The punch went even better than I had any right to expect, and I managed to not embarrass myself too much in the smaller lead out holes, although I got a little closer than planned to a sieve over on the right bank. From there we only had a few rapids before the waterfall and the beginning of the infamous portage. Ben was nice enough to shoot photos of me at the falls.
It looks small from that angle, but it's 18 feet, baby. Honest. December Black Canyon
The beginning of the portage was the first time that I really looked around and started to appreciate how awesome the Black Canyon is in the late fall. (It's not winter until the paddling season ends!) I was a nervous about the long hike that was coming, just like a 98 pound weakling is nervous before a fight with the football captain. We all knew what the outcome was going to be.
Looks like we're about to climb the Eiger.. or maybe escape Mordor.
The portage seems to get easier every time I do it. This time, I probably only fell face first into the dirt about 3 million times, dropped my boat 50 times (none of which were onto my toe), and only spent about 63% of the time sobbing. Overall, that's about half as bad as last time. Furthermore, the poison ivy was all dead because of the snow. At least, we certainly hope that it was all dead, because I definitely used poison ivy stalks at handholds a few times, and at least once when I collapsed from exhaustion I am pretty sure that I collapsed right into a little thicket of the stuff. We'll know for sure in another day or two.
What you can't tell from this photo is that Ben is jogging, not walking.
Ben, of course, is about ten times more hard core than me. He kept getting farther and farther ahead before stopping and waiting for me, and when I caught up to him at the first river crossing involved in the portage, I found that he'd had time to light a fire and change out of half of his gear while he waited for me.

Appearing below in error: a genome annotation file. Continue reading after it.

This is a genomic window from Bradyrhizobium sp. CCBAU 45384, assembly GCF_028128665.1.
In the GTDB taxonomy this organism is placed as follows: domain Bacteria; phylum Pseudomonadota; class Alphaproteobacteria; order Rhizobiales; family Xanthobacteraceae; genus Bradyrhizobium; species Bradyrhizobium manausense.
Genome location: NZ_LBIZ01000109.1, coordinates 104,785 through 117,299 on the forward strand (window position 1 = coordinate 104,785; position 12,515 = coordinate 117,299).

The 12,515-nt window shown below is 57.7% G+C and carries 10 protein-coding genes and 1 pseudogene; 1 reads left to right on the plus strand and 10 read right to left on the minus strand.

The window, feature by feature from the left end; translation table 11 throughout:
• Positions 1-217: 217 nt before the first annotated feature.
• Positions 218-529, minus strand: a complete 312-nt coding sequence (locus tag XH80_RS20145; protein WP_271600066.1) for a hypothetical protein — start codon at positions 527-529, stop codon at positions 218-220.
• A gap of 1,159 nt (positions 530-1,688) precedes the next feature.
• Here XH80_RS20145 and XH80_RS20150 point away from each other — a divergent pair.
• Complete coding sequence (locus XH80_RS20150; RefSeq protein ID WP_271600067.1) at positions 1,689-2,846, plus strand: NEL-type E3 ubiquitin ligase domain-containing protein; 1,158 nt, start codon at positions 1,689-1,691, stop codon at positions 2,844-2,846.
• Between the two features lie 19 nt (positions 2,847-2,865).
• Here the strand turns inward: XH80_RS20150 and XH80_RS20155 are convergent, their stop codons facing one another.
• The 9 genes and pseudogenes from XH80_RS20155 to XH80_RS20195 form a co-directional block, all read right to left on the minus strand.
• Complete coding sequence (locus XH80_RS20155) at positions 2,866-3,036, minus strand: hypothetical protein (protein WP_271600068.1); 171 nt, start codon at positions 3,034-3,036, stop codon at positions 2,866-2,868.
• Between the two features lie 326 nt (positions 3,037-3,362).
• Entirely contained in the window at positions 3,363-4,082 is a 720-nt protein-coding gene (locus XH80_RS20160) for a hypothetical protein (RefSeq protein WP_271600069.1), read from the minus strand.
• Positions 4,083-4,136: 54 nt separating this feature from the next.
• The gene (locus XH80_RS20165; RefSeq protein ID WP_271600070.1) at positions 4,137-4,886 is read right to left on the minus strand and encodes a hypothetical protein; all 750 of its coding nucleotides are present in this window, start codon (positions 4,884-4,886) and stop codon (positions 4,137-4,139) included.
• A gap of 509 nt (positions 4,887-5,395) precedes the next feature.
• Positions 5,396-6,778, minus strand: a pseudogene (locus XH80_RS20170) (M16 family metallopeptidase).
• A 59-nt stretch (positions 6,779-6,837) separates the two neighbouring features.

The portage wouldn't be that bad if you didn't have to battle all those Frost Trolls.
The portage took a lot out of me, and we were also pretty far behind Ben's schedule since I was so slow at hiking, so we didn't take any photos once we got back into the water. The two "big drops" after the portage - Next Generation and Great Falls - were both possible, but very intense with the high flows. Both of those rapids involve running a waterfall and landing very close to rocks. Usually the rocks are nearby but the water going off the waterfall doesn't actually hit them. At 1600, the rocks in the landings were both receiving a healthy spray of the green water going off the falls. The line was obviously just as wide as it ever is, but we walked both rapids.

I hadn't had a chance to place any bets about the success or failure of our mission, but if I had bet, I would have predicted that we would get out of the water with at least a little daylight left, but we would finish the hike out of Chukar trail well after dark. It was good that I hadn't bet, because with Ben motivating that hike, we managed to finish up and get the boats loaded with almost 15 minutes of light left. Ben finished the hike within 30 seconds of 4:00, meaning that we took almost exactly 12 hours to get back to the exact same parking lot that we had camped at. Well, I took another hour or so on that final hike, so I guess WE didn't finish in 12 hours, Ben finished in 12 hours, but it's still cool. Exhausted from a long long day on only 2 hours of sleep and very little food, it was a grueling drive to my mom's house. Fortunately, Natalie called me so that I had someone to keep me sharp for the last part of the drive. When I got there, I went straight to bed and slept for 12 hours, then ran Barrel Springs to break up the rest of the drive home.
The face of a madman: Ben Luck kills again.
Here is a slideshow from the trip, with a couple extra photos.


  1. Way to charge! Sounds like my kind of mission.

  2. Awesome adventure and incredible photograhy